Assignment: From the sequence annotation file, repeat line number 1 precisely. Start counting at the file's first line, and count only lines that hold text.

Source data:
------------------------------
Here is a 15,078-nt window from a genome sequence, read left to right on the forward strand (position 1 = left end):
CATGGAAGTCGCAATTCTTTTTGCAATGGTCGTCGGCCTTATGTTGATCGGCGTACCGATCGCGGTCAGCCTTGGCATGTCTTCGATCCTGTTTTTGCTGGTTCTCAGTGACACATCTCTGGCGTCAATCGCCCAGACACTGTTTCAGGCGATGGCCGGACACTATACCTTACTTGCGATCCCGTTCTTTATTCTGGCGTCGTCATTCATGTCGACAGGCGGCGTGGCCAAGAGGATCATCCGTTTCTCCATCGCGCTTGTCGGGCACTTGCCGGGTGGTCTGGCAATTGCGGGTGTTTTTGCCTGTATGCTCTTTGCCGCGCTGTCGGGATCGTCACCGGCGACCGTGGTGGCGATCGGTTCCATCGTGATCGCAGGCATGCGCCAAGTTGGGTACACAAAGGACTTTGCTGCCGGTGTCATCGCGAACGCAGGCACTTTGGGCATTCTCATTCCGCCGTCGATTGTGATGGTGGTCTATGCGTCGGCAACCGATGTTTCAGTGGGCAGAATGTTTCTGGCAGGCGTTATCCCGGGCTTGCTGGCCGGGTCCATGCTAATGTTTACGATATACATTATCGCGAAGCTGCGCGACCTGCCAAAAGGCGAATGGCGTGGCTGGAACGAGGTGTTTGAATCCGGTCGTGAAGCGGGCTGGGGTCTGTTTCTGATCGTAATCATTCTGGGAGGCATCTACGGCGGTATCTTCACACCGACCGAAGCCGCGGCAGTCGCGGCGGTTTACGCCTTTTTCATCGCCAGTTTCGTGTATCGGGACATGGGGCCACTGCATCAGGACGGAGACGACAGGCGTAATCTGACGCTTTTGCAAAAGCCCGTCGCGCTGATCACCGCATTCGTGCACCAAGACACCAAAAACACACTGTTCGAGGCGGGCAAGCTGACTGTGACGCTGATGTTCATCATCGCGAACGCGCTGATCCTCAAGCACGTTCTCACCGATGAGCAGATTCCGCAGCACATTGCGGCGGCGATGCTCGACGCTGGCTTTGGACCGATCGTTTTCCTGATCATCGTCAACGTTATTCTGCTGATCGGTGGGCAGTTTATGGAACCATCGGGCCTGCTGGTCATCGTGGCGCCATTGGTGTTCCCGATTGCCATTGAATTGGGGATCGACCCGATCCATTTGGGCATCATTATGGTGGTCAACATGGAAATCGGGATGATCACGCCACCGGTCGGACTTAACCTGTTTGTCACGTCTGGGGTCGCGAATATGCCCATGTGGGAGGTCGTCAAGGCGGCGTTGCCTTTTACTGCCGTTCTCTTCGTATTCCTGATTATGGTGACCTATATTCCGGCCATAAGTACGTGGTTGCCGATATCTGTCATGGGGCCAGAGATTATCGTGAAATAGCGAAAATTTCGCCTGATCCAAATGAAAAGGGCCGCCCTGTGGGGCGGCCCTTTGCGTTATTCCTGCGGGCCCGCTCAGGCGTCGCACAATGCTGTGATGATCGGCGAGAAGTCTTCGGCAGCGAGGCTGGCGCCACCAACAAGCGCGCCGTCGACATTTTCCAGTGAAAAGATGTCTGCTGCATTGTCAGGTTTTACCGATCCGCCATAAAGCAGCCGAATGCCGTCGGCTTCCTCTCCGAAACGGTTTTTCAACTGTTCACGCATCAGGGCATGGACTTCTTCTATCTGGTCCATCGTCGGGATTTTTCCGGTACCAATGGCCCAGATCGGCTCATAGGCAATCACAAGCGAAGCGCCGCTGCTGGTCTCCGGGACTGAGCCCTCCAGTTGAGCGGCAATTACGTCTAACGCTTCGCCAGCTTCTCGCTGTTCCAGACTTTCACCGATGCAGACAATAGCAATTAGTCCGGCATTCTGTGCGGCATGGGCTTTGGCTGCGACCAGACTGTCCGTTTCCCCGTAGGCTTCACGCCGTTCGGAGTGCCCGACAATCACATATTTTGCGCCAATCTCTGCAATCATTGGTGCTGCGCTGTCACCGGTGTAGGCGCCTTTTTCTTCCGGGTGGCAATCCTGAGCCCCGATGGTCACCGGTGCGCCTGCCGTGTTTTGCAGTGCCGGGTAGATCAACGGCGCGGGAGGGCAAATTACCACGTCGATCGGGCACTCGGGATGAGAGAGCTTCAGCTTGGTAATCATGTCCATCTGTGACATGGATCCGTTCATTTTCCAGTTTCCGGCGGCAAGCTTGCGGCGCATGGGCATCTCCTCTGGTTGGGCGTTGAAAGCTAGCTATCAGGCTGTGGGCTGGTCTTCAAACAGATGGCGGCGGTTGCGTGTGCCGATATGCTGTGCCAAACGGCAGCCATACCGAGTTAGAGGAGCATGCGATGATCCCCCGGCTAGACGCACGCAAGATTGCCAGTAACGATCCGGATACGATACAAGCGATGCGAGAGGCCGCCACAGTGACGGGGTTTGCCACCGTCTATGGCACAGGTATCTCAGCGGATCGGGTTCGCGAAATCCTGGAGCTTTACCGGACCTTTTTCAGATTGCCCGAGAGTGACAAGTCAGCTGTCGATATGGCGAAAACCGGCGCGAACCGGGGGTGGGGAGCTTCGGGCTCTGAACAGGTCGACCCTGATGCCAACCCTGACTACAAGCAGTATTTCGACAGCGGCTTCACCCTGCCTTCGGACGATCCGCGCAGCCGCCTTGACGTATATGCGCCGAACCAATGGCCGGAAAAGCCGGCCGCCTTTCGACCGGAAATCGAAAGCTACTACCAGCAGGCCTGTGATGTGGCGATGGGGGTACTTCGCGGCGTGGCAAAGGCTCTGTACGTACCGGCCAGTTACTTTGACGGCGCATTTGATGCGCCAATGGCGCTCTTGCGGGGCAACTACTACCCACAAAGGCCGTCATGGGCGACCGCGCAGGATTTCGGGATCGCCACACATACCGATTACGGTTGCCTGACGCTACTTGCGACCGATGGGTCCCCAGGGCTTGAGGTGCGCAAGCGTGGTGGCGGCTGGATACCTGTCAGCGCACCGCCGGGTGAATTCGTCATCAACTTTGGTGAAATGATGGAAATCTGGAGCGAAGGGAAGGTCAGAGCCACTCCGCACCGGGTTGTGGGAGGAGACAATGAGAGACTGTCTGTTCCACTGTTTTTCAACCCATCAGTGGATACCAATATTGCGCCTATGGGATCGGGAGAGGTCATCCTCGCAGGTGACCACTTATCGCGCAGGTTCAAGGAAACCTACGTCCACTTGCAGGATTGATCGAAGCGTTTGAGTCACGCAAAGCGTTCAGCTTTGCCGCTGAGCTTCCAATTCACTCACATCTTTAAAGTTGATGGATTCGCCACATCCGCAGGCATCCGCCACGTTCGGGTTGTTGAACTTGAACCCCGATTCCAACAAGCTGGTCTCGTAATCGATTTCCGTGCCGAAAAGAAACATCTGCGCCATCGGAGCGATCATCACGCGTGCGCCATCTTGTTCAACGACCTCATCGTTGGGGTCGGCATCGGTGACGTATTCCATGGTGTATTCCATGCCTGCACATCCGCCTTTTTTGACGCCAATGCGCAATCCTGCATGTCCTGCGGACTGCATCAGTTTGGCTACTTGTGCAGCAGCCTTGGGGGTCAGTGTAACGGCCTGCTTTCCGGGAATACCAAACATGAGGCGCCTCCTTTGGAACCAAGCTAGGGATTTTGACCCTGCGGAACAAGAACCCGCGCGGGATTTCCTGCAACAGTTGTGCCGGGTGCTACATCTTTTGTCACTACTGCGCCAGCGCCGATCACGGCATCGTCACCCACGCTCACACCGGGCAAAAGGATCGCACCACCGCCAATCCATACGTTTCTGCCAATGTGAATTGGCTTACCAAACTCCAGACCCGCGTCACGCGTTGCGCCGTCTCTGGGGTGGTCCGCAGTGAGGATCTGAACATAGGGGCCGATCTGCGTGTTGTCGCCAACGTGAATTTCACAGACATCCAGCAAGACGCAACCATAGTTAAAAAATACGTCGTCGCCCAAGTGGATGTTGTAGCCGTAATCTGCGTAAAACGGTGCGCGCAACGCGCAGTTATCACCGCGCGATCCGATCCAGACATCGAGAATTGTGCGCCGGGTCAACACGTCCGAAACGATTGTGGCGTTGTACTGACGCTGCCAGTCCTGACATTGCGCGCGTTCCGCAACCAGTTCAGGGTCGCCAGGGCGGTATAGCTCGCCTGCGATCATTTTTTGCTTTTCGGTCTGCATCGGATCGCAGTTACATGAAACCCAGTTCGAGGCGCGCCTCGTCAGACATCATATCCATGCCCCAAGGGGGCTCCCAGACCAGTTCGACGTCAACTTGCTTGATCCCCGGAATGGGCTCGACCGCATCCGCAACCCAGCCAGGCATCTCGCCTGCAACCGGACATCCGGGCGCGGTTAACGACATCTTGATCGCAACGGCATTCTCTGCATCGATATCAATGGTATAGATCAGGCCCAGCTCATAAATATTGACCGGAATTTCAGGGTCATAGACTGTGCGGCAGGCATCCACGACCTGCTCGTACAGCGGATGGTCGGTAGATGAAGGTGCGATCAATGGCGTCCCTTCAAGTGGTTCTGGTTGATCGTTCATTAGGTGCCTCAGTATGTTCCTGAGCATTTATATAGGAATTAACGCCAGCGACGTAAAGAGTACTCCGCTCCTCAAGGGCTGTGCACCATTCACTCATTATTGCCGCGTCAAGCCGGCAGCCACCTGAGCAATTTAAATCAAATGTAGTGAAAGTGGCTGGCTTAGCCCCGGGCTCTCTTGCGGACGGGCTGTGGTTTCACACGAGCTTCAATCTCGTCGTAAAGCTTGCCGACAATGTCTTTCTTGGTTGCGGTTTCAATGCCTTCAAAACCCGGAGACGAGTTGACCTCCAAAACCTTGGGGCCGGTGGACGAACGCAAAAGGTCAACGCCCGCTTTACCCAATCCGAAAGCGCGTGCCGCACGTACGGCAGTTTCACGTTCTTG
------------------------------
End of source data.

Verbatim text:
Here is a 15,078-nt window from a genome sequence, read left to right on the forward strand (position 1 = left end):